The origins of the Bride's bouquet are from ancient beliefs that strong smelling spices and herbs, including garlic and onions, protected the Bridal party from back luck, ill health and evil spirits. Then in later years, according to Roman wedding traditions, decorating the Bride & Groom in flowers were a symbol of fertility.
The Greeks and Romans began the costum of throwing flowers at the feet of the couple as they walked in the hope of granting them everlasting love. A lot of these very old traditions are still practiced today. We still have flowers girls strewing petals in front of the Bride as she makes her way to the Altar to marry her beloved.
It can be difficult knowing where to start with the floral arrangements for your wedding, we would suggest planning the Bride's bouquet first which will then set the theme for the bridal party. Remember that the perfect bouquet is the one that you want for your special day, trust your instinct and go with what your heart tells you.
It's tradition for the groom to wear a flower that appears in the bridal bouquet, this dates back to medieval times, when a knight wore his lady's colours as a declaration of his love.
Flowers can be chosen for the shape, colour & scent as well as their meaning and seasonal availability. These days most flowers can be imported at any time of the year to create the wedding bouquet, bridesmaid’s posy’s and button holes required. Local florists can also supply stunning floral decorations for your wedding venue and reception.
If you're stuck for choice, these are some of the more popular flowers for weddings:
A large open flower, perfect for larger bouquets, table centres – a range of colours from white to red.
There are over 100 different varieties of Anemone and in magnificent bright colours for a really trendy bouquet.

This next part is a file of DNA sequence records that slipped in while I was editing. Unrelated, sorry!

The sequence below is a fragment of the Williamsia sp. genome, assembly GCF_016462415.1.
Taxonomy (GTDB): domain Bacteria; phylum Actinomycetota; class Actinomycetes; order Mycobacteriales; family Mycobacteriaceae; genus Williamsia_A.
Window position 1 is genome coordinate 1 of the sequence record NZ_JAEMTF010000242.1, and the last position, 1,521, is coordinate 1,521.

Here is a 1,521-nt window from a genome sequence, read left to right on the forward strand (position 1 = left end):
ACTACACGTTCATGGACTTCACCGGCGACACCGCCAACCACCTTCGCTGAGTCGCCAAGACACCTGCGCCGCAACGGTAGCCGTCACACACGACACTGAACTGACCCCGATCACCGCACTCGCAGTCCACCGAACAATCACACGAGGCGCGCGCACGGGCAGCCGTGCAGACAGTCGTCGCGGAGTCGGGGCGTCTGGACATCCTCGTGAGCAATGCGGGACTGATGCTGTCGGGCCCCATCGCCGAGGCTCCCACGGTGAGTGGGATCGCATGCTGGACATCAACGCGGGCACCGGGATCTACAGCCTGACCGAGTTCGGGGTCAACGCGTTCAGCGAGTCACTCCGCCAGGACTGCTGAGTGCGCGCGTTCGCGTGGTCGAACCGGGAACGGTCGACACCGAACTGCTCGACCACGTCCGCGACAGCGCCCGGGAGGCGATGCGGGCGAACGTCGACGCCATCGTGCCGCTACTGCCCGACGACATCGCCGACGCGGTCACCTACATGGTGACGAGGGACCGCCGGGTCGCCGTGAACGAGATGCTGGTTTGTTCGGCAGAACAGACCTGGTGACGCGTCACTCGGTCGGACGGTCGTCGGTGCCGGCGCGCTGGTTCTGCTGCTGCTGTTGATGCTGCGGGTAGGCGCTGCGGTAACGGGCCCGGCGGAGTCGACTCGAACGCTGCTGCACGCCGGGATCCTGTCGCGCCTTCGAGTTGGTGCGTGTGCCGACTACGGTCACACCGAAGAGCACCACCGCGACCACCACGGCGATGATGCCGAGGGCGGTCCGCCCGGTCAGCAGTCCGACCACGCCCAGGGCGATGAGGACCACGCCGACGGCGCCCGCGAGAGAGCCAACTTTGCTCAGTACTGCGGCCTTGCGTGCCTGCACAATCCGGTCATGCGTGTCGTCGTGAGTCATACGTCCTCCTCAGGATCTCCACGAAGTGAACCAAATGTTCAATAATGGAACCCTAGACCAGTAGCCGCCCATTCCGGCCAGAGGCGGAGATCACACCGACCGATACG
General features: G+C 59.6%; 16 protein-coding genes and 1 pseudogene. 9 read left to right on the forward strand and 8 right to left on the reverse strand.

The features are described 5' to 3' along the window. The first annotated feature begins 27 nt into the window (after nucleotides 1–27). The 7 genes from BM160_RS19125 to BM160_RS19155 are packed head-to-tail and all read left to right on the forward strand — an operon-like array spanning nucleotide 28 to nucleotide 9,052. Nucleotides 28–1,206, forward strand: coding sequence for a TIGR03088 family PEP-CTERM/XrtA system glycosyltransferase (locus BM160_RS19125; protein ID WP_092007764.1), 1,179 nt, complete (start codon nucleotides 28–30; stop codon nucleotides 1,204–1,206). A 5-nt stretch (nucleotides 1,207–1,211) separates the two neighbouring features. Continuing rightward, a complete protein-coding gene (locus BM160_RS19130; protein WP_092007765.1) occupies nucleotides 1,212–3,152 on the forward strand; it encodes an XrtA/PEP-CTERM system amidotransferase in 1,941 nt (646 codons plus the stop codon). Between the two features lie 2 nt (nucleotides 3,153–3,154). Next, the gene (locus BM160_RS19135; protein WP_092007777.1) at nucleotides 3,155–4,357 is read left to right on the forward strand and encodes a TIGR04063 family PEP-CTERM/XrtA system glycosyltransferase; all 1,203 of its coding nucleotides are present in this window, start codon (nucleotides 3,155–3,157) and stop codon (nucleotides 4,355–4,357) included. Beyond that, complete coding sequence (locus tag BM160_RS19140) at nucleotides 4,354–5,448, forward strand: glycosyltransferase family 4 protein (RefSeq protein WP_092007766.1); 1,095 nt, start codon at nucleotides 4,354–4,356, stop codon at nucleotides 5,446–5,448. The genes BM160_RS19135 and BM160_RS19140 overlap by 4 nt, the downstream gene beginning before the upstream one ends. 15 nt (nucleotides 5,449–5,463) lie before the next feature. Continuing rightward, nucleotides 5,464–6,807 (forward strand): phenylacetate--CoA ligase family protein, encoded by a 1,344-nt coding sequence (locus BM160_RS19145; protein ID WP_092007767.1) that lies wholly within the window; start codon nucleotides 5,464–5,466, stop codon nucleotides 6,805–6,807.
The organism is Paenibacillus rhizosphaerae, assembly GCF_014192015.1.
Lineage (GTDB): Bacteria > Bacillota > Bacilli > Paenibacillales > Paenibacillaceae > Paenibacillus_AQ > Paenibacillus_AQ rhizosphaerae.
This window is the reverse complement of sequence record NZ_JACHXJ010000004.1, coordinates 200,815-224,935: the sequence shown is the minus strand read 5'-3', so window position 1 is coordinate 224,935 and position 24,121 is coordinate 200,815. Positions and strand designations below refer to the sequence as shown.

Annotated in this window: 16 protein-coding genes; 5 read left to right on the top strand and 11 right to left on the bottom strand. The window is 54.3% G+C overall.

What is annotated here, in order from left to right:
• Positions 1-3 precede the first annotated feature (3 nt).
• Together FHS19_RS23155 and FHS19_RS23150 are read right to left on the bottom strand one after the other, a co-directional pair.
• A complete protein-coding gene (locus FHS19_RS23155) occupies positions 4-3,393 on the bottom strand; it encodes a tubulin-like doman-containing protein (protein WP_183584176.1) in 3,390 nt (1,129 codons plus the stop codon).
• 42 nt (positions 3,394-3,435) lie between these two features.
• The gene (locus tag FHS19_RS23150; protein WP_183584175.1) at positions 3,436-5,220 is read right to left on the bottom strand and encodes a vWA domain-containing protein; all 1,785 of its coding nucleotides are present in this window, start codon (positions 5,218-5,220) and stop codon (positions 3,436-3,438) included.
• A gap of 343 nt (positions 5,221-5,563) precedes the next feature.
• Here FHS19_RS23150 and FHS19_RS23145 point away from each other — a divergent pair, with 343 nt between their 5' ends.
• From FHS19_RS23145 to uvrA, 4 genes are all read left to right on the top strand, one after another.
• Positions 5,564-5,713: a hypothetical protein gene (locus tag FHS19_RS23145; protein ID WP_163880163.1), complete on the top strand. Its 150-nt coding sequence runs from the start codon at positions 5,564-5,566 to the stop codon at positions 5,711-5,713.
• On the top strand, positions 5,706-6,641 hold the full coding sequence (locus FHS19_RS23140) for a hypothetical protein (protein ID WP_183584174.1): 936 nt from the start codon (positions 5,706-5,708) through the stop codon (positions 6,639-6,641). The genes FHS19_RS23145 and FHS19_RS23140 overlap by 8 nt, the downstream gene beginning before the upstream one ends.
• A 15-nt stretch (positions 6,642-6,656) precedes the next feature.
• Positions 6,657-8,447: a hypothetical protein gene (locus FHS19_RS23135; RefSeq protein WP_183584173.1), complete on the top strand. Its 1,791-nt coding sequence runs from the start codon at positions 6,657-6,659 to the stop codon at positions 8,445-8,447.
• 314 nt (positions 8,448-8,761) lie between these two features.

Baby' s breath
Most people know the baby's breath flower as a symbol of long lasting love because it's commonly used to round out wedding bouquets and centerpieces. The tiny white flowers represent the purity of emotion that two people should have for each other.
An all-time favourite, bright yellow flower can be single or double petalled and is very popular for spring wed-dings. Mixed with freesias or tulips makes a magnificent bouquet, just hand tied with Raffa and it looks as if they are just picked from the garden that morning.
A splendid small, very highly scented, flower in bright colours. Ideal for mixing with other spring flowers to add a pastel shade and scent, or for headdresses and posies.
These large and very dramatic, daisy like flowers, come in vibrant colours such as orange, red yellow and shocking pinks, ideal for posy, round or included in a teardrop bouquet.
Lily of the valley
These tiny white flowers are bell shaped, with a sweet fragrance, and are ideal for small posies.
Exotic and extremely costly but available in a variety of fantastic colours. If you wanted a very modern bouquet just simply tie a few long stems for a stunning look, works especially well with tall brides.
If you want your bouquet to show the world how you feel about your other half, nothing says it better than roses. Red roses symbolise love, while white symbolise purity and pink symbolise admiration.
This is a very popular wedding flower, very small flowers but very heavily scented with a wonderful per-fume. Added with freesias or anemones for extra aroma.
An all-time classic wedding favourite, sweet pea has very delicate petals and a very sweet lingering scent. Comes in amazing rich colours.
Again, like daffodils can be multi petalled and in a range of colours and some varieties have frilled edges. Added with white flowers, such as roses, stephanotis you will have a very cottage garden style bouquet, but very colourful and scented.